Stanley's vocal dexterity soon caught the ear of the TV producer set and it wasn't long before he was making the transition from radio and film to the box in the corner.


Like his radio stuff, it's very difficult to produce an exact tellyography - especially as he made guest appearances on countless shows over the years - but here's basically what I've been able to pinpoint.


The one big gaping gap is Unwin Time, details of which I've not been able to track down anywhere. If you can lend a hand here, or if you know of anything else that's worth adding, please drop me a line.


Early To Braden - July '57 to March '58 (BBC)

Stan's first real break on TV came via old mucker Bernie Braden who at this time - long before his reincarnation as a consumer rights champion and the spawneur of Esther Rantzen's 'That's Life' and all that followed in its wake - was actually the king of the sketch show.

Bernard Braden

Think of a major writer or writer team from the 50s, 60s and 70s and they'll all have cut their TV teeth on Braden's TV shows: Muir and Norden, Galton and Simpson, Monkhouse and Goodwin, Antrobus, Merriman and Speight to name just a few.


And amongst all that talent was Stanley Unwin, who nobody could write for better than the man himself. top


Gala Opening - March 1959 (BBC)

This was Eric Sykes's fourth one-hour BBC special with a playhouse themed title ('Dress Rehearsal', 'Opening Night' and 'Closing Night' being the previous three, broadcast between '56 and '57).


'Gala Opening' was a spoof 'lavish extravaganza from the Floral Hall, Grapplewick' and was notable for the first TV teaming of Sykes with Hattie Jacques. Stanley was the only other guest artist on the bill. top


The Secret Service - 1968/9 (ITV)

This oft forgotten and sadly almost buried chapter of the great Gerry Anderson's canon featured Stanley in the second of his two most remembered and iconic roles. It deserves its own page which you'll find here. top


Tell Tarby - October to December 1973 (ITV)

Unusually for Jimmy Tarbuck at the time, this was a fairly topical stand-up and sketch show put together with a regular cast that included Kenny Lynch, Linda Bellingham and Hugh Paddick.


And, of course, our Stan. top


Do It! - early 80s (ITV)

I'm going to leave this description to the brilliant TV Cream, who have suffered on our behalf more than most:

Very eager "Hey! Let's make stuff!" show for holiday mornings, presented by tomboyish Sheelagh Gilbey, notional 'Editor' of the 'Do It supplement' to some fictional rag or other. Featured the great Professor Stanley Unwin on more than one occasion. Other than that, average. But keen.  top

The Innes Book of Records - September 1981 (BBC2)

Neil Innes, all-round genius and ex-Bonzo Dog guitarist, started this half-hour series of quirky songs in 1979. Not too much information beyond that I'm afraid, but Stan appeared as 'Himself' in series 3 episode 6, as far as I can gather. top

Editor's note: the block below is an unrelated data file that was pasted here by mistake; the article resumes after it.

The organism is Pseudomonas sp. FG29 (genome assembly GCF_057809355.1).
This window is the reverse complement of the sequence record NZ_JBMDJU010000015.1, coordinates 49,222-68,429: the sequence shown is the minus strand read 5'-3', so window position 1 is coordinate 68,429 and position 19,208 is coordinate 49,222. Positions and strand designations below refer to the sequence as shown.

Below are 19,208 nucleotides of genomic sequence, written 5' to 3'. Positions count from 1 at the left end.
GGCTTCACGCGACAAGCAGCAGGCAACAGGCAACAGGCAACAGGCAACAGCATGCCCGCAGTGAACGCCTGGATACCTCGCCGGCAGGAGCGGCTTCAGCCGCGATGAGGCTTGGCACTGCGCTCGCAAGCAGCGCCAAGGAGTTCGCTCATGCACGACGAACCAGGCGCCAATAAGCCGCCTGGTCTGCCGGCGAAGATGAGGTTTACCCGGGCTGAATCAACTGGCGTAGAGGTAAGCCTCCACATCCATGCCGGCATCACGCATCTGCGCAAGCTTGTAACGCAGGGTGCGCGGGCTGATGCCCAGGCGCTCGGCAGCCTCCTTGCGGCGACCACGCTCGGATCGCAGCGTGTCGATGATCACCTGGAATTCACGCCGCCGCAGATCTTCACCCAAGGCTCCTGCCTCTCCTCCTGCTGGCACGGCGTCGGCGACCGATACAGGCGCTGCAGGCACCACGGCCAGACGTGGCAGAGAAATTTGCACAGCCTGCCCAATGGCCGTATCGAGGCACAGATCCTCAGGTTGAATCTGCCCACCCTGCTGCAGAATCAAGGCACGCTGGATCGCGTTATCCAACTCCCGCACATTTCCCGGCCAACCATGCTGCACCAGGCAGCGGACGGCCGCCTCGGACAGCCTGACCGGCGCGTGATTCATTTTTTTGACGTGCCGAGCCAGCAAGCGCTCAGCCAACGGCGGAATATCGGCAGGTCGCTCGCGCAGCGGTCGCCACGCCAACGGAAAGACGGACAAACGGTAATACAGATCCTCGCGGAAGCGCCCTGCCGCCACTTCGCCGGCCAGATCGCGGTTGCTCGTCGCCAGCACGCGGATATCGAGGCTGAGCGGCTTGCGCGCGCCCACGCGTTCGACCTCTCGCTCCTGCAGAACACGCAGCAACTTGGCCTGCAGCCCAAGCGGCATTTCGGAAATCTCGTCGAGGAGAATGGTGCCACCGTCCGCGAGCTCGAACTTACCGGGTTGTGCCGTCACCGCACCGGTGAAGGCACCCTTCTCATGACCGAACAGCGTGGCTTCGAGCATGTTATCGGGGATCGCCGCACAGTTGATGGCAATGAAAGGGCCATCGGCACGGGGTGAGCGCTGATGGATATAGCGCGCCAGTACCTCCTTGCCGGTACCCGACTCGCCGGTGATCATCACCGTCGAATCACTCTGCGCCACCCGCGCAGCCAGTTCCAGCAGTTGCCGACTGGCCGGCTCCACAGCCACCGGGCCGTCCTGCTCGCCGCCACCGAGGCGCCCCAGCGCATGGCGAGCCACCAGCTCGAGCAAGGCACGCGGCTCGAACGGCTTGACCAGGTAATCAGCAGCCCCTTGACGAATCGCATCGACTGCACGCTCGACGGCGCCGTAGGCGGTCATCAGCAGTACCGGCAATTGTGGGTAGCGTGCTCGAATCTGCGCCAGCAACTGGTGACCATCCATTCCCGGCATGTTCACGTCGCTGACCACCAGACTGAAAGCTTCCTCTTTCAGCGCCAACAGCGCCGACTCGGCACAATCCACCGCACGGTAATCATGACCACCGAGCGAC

TX: Ready For Transmission - Autumn 1985 (ITV)

Tony Slattery (remember him?) was one of the 'cool' presenters of this flashy Saturday morning 'Tiswas' replacement. Mixed in with cartoons, bands and 'issue' based chin rubbing for the under twelves was the excellent Frank Sidebottom and a regular turn from Stanley. top


The Laughing Prisoner - April 1987 (Channel 4)

Jools Holland's post-'Tube' career sort of started with this - a part piss-take, part-homage to the much-lauded Patrick MacGoohan conspiracy-fest from the 60s.

Featuring Stephen Fry as 'No. 2' and Stanley as a sort of itinerant narrator, it passed the time nicely enough. top


Lazarus and Dingwall - February to March 1991 (BBC2)

If you can remember that Carling Black Label 'Dambusters' ad, you can remember Mark Arden and Steve Frost who played the eponymous detectives in'comedy' cop series.


However, it was brightened up considerably by the appearance of one Stanley Unwin as a High Court Judge in the 'Little Mark On The Side of the Head' episode, broadcast on 8 March '91. top


Inside Victor Lewis-Smith - November to December 1993 (BBC2)

One of many cameos, Stanley appeared as a Laboratory Assistant in the first episode of the first series ('The Money Programme') of this, V L-S's oddball trawl through (primarily) BBC TV programming.


Others who contributed to the series included Chris Langham, Arthur Mullard and (Dr) Phil Hammond. top


The Great Bong - 1995 (Channel 4)

Deemed 'too unique for US television', this live action puppet show was written, co-produced and co-directed by Jim 'Muppet' Henson sidekick Karen Prell.

The Great Bong - top row, centre

(pic Barclay, Quinn & Prell)

It featured voice artistes such as Spike Milligan, Michael Bentine and Barbara Windsor, and starred Stanley as the Great Bong, an eccentric badger magician (not often you see those last three words next to each other).


Bong employed Stan's language to the full, reacting to every magical disaster with the now familiar words 'Deep Joy!'. top


Rex the Runt - December 1998 (BBC2)

Mr Wangle (left) gives Rex some financial advice

(pic Aardman Animations)

As far as I'm concerned, this is a meeting of greats. Not only do you get the brilliant plasticine square-on dogette of the title and his family (created by Aardman Animations), but in series 1 episode 12 ('Johnny Saveloy's Undoing'), you also get the voice-over contributions of gag ubermeister Bob Monkhouse as TV-envangelist-gone-postal Johnny Saveloy and Stanley as Rex's accountant Mr Wangle. A treat. top